The aircraft is the gun, the skydivers are the bullets and the ground awaits.

Another...
If at 1000' I'm under canopy at point A, and I fly with no input until I land, I will land at point B. If the next person is under the same canopy and loading and at the same point A at 1000' that I was at 1000', given the same winds, flying without input will put that person exactly at my landing point B.

The ground DOES matter before you land. You're using it as a fixed reference point to spot your exit. Given the same fixed reference point and fixed variables, 50,000 skydivers exiting at the same point over the course of the life of our universe will open at the exact same point.

As for sharing the same air, you're right...providing that all variables remain equal, they will not occupy the same space/time. But, the opening coordinates will be identical with regards to space.

Stay safe,
Mike


mnischalke  (D 26290)

Feb 18, 2004, 10:48 PM
Post #73 of 246 (860 views)
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Re: [Nullified] Opening High for Bad Spots [In reply to] Can't Post

I understand your analogy, but it's inconsistent with this discussion. Bullets are affected by wind, but they don't have parachutes.

Nonetheless, no matter how fast you fire your gun, those bullets will not run into each other in flight.

Remember, it's what happens at the deployment altitude that matters. The ground has nothing to do with this situation other than it's where you're going.


Nullified  (C 32259)

Feb 18, 2004, 11:27 PM
Post #74 of 246 (854 views)
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Re: [mnischalke] Opening High for Bad Spots [In reply to] Can't Post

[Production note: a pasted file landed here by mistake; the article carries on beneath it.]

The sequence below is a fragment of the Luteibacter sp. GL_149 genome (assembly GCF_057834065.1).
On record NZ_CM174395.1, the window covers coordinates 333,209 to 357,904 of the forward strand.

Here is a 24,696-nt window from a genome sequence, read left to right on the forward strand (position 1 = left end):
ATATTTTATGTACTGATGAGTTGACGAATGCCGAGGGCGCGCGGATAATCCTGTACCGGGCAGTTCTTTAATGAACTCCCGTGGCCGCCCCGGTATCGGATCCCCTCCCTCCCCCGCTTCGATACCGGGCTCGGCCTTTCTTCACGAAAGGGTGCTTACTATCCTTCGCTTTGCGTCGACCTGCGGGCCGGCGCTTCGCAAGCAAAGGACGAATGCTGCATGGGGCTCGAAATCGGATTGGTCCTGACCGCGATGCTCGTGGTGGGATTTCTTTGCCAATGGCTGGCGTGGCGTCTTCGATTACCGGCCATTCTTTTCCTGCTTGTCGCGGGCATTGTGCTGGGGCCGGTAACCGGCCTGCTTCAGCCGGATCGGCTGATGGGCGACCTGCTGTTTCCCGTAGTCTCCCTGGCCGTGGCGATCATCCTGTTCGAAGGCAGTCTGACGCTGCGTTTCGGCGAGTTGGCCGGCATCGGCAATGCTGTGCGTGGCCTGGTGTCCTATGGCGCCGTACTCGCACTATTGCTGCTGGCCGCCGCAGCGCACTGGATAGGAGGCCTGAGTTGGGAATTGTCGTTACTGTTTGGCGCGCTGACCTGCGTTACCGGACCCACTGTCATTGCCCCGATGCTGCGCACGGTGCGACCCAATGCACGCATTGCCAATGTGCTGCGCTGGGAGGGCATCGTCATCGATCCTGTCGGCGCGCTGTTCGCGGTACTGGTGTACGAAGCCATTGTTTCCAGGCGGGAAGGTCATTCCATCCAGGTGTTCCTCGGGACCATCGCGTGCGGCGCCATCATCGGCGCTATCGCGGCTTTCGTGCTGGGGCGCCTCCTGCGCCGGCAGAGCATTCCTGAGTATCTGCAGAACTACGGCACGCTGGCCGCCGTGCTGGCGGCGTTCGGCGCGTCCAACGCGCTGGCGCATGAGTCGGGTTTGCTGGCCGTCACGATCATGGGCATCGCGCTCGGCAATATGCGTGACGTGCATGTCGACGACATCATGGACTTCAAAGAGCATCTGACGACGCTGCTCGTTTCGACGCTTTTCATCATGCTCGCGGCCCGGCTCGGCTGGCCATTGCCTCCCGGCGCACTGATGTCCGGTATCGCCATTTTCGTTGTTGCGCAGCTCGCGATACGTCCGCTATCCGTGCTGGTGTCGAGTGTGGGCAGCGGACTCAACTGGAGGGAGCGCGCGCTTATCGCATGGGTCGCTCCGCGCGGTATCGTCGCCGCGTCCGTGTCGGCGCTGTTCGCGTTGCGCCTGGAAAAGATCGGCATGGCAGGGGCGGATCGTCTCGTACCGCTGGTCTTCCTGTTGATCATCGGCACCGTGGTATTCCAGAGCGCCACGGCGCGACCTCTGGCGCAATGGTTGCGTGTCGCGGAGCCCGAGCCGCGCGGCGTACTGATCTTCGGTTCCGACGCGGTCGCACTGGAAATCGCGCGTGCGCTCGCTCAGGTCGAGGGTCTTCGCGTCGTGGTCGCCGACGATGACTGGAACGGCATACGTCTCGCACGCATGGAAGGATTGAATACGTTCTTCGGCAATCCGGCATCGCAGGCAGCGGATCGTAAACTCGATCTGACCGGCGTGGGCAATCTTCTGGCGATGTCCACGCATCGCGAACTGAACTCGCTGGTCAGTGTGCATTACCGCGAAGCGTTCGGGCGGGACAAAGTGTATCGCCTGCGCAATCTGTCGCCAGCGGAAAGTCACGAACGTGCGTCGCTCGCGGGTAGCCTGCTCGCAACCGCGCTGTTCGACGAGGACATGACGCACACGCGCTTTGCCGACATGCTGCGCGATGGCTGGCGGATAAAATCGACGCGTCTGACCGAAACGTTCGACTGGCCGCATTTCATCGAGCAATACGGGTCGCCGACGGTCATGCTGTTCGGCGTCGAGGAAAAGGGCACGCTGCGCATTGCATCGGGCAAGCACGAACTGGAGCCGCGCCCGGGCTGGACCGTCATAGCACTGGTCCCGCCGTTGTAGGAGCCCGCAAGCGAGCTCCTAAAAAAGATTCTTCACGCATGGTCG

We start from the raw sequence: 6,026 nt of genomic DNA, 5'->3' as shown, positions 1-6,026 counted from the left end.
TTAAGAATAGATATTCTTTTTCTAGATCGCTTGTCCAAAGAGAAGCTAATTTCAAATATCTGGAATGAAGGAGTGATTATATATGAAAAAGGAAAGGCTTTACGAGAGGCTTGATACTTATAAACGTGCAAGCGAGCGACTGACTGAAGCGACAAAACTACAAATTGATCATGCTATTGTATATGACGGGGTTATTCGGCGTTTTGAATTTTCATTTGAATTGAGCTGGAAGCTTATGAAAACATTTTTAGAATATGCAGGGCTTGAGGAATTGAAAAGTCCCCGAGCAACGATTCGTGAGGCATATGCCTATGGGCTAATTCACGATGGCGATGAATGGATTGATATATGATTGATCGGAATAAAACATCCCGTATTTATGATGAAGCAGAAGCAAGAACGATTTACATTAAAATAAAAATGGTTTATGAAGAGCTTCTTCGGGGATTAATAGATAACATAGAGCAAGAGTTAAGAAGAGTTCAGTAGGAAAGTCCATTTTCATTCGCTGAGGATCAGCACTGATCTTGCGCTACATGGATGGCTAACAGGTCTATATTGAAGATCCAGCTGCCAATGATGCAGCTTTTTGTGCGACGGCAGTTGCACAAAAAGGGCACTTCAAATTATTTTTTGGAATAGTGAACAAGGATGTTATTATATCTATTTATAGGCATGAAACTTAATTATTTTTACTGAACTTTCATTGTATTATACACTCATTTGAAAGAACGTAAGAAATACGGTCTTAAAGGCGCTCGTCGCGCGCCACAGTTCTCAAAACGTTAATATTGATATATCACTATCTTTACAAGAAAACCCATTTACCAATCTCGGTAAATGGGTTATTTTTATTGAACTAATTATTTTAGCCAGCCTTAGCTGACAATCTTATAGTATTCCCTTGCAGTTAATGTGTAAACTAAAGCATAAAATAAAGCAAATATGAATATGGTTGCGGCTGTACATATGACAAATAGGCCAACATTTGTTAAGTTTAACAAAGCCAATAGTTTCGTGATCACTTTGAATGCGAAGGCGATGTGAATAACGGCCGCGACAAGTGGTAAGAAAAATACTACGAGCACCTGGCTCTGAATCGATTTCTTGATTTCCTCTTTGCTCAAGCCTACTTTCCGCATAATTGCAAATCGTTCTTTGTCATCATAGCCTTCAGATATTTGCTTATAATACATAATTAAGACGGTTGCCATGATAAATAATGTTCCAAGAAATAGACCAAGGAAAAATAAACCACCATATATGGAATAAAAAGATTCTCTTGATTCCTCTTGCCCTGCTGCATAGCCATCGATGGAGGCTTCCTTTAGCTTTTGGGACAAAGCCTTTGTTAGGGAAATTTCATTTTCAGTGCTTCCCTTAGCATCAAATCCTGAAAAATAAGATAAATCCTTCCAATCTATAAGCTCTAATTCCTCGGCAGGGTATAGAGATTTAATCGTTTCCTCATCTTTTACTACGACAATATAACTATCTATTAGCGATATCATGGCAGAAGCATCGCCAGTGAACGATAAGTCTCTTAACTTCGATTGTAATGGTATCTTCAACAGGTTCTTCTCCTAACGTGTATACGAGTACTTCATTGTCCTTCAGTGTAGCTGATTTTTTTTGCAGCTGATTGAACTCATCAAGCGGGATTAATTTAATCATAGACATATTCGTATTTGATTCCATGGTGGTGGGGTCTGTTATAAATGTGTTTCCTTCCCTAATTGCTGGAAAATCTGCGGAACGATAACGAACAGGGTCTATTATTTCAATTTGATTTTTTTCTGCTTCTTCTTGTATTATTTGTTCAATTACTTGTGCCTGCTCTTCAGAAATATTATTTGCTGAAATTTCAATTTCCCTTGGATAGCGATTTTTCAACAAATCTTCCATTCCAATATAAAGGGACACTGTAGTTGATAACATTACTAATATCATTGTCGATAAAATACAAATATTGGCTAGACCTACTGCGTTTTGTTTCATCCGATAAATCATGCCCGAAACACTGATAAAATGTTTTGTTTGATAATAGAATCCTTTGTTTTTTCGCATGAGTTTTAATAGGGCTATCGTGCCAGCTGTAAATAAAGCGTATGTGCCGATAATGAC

Quote:
Nonetheless, no matter how fast you fire your gun, those bullets will not run into each other in flight.
If this is the point that you've been trying to make, then I agree with you.
It's possible that we've been on not exactly the same page during this discussion.
I'm not arguing that the two groups will deploy at the same time and position...just at the same position.

If this clears it up between us, then either I have misinterpreted your earlier posts or you weren't quite clear...or a combination of both.

Stay safe,
Mike


velo90

Feb 19, 2004, 12:50 AM
Post #75 of 246 (847 views)
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Re: [Hooknswoop] Opening High for Bad Spots [In reply to] Can't Post

Have you read Kallend's power point presentation yet?

All your thoughts about separation are correct IF you would forget about the ground and think about where you deploy the parachute. We are not interested in the ground, we are interested in the air mass where the parachutes open.

If you have a 15 kts wind at 3000 ft and jumper a deploys at a point A above the ground. Then 10 seconds later the second jumper deploys into the first jumper. They have deployed at different points above the ground, but unfortunately they have no seperation.


If the wind speed lower to the ground is blowing in the same direction as the uppers then .....
Your method (using ground speed) to calculate the time between exits for good separation at pull time will give a time that is (most often) longer than necessary. Not a bad thing, more separation is better, but on big planes you might need a go around more often.

Now if we have wind shear and the lowers are blowing 180 to the uppers, your method (ground speed) will give you a time that is too short. This problem may not be of interest to you, but for me it is very important. At my dropzone we have this situation occasionally.

I don't think anyone here is ever going to convince you that ground speed is irrelevant. Most of the time the way you think about this problem is not going to cause any harm. BUT, if we do have wind shear, and the lower's are 180 to the uppers, then please do what you put in your sig line , THINK.


(This post was edited by velo90 on Feb 19, 2004, 12:50 AM)